The mistake is revealed in the paragraph, above.  Julie has much more to say on the subject, however, in another of her several Halloween related postsShe does link to all of them.

9 months on T injections

When I started in January, I gave the whole venture 6-8 months.  I thought I’d start getting uncomfortable with the level of masculinization by that time, and I’d stop.  Not for good, just for a while, to level back out, and then most likely start again within another year or two.  Something like that.  BUT!  I really like what’s going on. 

JQ is another blogger who shares his own personal experience in the transition process.  This post is for the guys.  He really likes what's going on, but there is one thing he doesn't like, and I have to agree.  Read, 9 months on T injections to find out just what that is.

Saturday, October 21, 2017


.......we'd sorted out a foundation that worked with my existing primer and powder. I know the latter may be old school, but a light dusting of powder really helps set my makeup. Oh, and if you're not using a primer, you're missing out. In addition to that, I quizzed her about lip liner, and after some pro-tips, I had improved my lipstick technique too. What's not to like?

Lynn was lucky enough - in male mode - to get into the back room of an establishment specializing in makeup, cosmetics and beauty.   Working with a makeup artist, she learned a bit more on the subject of being made-up.

Being trans

In the mood I am in now, I might just reassure myself. Transition is a way to live more comfortably and authentically in the World. It is not easy, and I lost some friends when I transitioned, yet I knew it was what I had to do, and it has been my path to self-acceptance.

Clare, always brutally honest when she writes, discusses transitioning.  She has said many times that she has had second thoughts, post surgery.  She has more to say on the subject of Being Trans.

Friday, October 20, 2017

First Transgender Doll

For those asking: the doll is considered to be the first ‘transgender’ doll because it’s based on an individual who is trans. Of course it is still just a regular girl doll because that’s exactly what I am: a regular girl!

The title pretty much says it all.  Do read the post.  Rhonda has a question for you at the end.

Thursday, October 19, 2017

In Sync

Sometimes I'm a little slower than the average bear. This morning when I woke up, I had to brush my hair out of my face immediately and thought what a pain!

 This one, from Cyrsti, is short and feels good.  Made me smile!

It’s Time to Reject Objectification And Harassment for All Women NotJust a Selection

In spite of those who mistakenly argue we enjoy male privilege; objectification, harassment and abuse are a regular occurrence for Trans women too. Most of us suffer in silence.

Jane shares some awful childhood and adult experiences in an effort to prove her point.

Wednesday, October 18, 2017

Breast Form Review

HPIM0018cropped.JPGHello, my name is Daniella and I am addicted to my forms. That is right people I have succumbed. I have finally upgraded from my rice filled knee high nylons to ‘proper’ breast forms. I by proper I mean ‘proper’. I have acquired a pair of self adhesive forms with detachable, realistic nipples! I know I know, how the mighty have fallen.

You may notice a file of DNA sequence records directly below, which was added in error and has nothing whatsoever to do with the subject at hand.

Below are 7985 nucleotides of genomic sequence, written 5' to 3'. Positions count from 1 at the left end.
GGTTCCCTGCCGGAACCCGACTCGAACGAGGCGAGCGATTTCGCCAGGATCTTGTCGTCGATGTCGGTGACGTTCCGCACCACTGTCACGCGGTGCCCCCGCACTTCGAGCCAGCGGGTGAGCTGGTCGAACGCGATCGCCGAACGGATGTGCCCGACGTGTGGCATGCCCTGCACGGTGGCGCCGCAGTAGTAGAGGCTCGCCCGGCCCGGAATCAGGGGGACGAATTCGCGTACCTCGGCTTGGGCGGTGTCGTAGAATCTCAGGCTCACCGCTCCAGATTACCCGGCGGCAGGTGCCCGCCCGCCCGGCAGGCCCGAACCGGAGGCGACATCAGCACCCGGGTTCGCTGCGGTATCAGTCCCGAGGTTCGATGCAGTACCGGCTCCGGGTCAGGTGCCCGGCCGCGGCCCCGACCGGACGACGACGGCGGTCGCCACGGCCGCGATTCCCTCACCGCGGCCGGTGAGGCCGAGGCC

There's the bundled up sox, rice bags, water filled ballons and......breast forms.  Daniella has a lot to say about her experience with forms.

How to Halloween for Transgirls

Halloween is my absolute favorite time of year.  Not only is there an abundance of candy and there are plenty of opportunities to party. Plus, you get to dress up in a costume and be whoever you want! Maybe that's why transgender people, gender-queer people, and crossdressers love October so much. When you're not out to the people in your life, Halloween gives you a chance to dip your toe in so to speak. You can present with your preferred gender expression in a safe and accepting environment. And for one night you get to be your real self without anyone judging you.

Ah.....Halloween......dress up time!  A few comments on the subject, from Faith.

Tuesday, October 17, 2017

A story of desistance

He developed a fantasy that living as girl would be easier because he could escape from the pressures of being a man. This fantasy was connected to his self-confidence. Whether the fantasy is realistic or not, the pressures on young men to perform are very real. His fantasies got stronger during periods he was having difficulty with relationships and life and diminished during periods he was having success.

TWT transitioned from male to female at age 19 and de-transitioned 20 years later.  If you're considering transitioning, this is a blog you should browse.  There are those who are happy, having transitioned into the body and gender they should have been born in/with.  And, there are those who transitioned and later found that transitioning was not the answer to their issues.  TWT is among the latter and one of the rare ones who shares his experiences with us.

In, A story of desistance, TWT re-posts the thoughts of guy who's life experiences, as it relates to gender in his early years, were not unlike his own.  Again, if you're asking yourself if you should transition, reading posts like this one may assist you in better evaluating yourself.....along with a good therapist.

Please note that this post can best be termed as "R rated".

Monday, October 16, 2017

Biological Basis for The Transgender Experience